Wells Fargo recently filed its quarterly report with the Securities and Exchange Commission that offered more insights into the bank’s performance and triggered a volley between the Wall Street Journal’s Heard on the Street column Friday and analyst Richard Bove with Ladenburg Thalmann.

    Bove, in a report titled “Point-Counterpoint,” lowered his earnings estimates on Wells, but maintained his “buy” recommendation in his Friday report.

    “Loan losses are likely to be higher for all banks than estimated earlier and that includes Wells Fargo,” Bove said. He now sees the bank earnings at $2.21 per share this year rather than his earlier expectation of $2.34. Next year he expects the bank to earn $2.65 per share, down from $2.92 per share, and the 2010 estimate has been reduced to $3.16 per share from $3.45.

    “The outlook for Wells Fargo remains quite positive,” Bove said, pointing to reduced competition in both the capital markets and in West Coast banking. He urged clients to “buy this stock aggressively.”

    Specifically, he notes that Washington Mutual (NYSE: WM) has contracted its operations, Countrywide Financial is history. Bank of America (NYSE: BAC), he says, has less appetite residential mortgages as it integrates Countrywide. Out-of-staters, such as J.P. Morgan Chase (NYSE: JPM), KeyCorp (NYSE: KEY) and Zions Bancorp (NASDAQ: ZION), owner of California Bank + Trust, are pulling back from the California market, Bove said, adding that “the community banks in the region are very weak.”

    “The opportunities to expand the customer base in bad times should meaningfully enhance the bank’s secular opportunities in good times,” Bove said.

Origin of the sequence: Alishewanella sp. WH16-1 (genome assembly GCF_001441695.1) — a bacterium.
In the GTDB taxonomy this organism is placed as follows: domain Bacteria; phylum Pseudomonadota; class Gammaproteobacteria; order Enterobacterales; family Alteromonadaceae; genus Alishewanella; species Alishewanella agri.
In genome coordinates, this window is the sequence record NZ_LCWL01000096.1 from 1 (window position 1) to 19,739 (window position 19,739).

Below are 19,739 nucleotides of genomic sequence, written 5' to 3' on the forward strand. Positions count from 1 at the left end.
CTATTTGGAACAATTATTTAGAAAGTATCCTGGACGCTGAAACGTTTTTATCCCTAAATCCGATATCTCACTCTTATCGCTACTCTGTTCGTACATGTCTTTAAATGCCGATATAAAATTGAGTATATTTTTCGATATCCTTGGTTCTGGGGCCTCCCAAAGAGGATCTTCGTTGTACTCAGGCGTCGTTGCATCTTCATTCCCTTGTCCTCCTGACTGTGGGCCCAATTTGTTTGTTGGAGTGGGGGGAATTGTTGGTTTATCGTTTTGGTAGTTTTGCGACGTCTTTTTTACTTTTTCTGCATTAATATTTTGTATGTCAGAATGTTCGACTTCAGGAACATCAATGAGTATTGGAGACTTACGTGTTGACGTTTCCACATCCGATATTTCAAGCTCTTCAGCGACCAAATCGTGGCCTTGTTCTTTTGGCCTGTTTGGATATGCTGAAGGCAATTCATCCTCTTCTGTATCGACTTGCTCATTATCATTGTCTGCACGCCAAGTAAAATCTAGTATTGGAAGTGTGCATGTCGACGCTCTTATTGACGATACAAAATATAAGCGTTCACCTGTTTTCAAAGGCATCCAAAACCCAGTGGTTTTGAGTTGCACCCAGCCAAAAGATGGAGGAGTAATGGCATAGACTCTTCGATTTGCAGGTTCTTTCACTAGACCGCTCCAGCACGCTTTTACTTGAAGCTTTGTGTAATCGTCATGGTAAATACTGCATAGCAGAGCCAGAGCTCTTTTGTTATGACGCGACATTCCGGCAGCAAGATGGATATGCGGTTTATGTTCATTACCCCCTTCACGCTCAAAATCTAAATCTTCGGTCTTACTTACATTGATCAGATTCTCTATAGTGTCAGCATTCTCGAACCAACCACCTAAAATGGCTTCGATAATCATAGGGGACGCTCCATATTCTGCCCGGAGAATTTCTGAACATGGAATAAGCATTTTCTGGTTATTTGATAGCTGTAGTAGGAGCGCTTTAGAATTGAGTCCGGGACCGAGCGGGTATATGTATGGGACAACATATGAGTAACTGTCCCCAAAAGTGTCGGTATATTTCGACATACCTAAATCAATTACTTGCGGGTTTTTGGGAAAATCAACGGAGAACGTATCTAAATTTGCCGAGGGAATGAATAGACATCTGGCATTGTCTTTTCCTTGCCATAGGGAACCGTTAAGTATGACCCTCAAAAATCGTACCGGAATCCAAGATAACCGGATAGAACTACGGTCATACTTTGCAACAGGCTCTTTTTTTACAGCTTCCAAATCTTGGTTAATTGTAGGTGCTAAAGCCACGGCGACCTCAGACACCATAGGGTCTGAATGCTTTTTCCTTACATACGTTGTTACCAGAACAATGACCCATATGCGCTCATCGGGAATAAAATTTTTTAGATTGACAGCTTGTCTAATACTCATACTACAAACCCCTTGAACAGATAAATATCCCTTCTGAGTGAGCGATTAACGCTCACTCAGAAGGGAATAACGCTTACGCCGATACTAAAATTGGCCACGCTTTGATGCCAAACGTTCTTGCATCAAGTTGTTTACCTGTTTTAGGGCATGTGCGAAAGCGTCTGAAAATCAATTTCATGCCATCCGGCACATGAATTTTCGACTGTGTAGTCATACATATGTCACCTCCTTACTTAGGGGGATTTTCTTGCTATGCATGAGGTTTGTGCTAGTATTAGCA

While not addressing specific issues raised in the Wall Street Journal column, Wells Fargo responded to a request for comment by pointing to its top ratings from Moody’s Investors Service and Standard & Poor’s as well as the 10 percent dividend hike last month as signs of strength.

    “Wells Fargo continues to be the only bank in the U.S. to be rated ‘AAA,’ continues to grow, has a strong balance sheet, and has the strongest capital ratios in our peer group,” said Wells spokesman Chris Hammond. “Given the company’s diversification, Wells Fargo continues to perform well during the current economic cycle just as it has endured through all kinds of economic cycles during our 156-year history.”

    Bove, known for his outspokenness, took issue with some of the specifics in the Wall Street Journal column, saying that comparing Wells to J.P. Morgan is inappropriate. He said the bad loans and other problems the New York bank took on with the Bear Stearns deal in which “it dramatically overpaid for Bear Stearns to help the financial markets. Wells does not make a mistake like this,” Bove said.

    He notes the bank’s portfolio of collateralized debt obligations — a source of great pain for many banks and brokerages — is insignificant at less than $900 million, or 0.14 percent of the bank’s balance sheet.

    “Most banks that have CDOs have written off amounts that are many multiple times the size of the Wells Fargo total portfolio,” Bove said.